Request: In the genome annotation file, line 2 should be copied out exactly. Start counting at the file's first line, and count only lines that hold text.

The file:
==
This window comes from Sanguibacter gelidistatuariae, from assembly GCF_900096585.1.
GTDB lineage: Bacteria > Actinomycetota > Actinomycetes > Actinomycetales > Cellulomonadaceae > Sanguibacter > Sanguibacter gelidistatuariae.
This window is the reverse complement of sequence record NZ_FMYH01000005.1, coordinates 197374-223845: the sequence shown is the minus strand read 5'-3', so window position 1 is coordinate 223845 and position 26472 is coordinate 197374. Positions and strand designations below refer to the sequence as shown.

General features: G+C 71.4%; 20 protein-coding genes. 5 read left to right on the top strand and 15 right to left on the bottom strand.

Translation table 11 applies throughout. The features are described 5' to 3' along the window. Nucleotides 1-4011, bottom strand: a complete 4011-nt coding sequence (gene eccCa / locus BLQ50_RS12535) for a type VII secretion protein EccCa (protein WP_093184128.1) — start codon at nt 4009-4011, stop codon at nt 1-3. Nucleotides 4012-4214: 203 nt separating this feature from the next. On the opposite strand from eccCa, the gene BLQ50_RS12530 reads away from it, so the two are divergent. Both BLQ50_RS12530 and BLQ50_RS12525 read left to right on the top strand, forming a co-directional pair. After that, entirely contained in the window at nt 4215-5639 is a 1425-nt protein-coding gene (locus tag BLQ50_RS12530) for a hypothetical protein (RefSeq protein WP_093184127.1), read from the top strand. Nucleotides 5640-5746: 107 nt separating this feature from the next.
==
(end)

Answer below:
GTDB lineage: Bacteria > Actinomycetota > Actinomycetes > Actinomycetales > Cellulomonadaceae > Sanguibacter > Sanguibacter gelidistatuariae.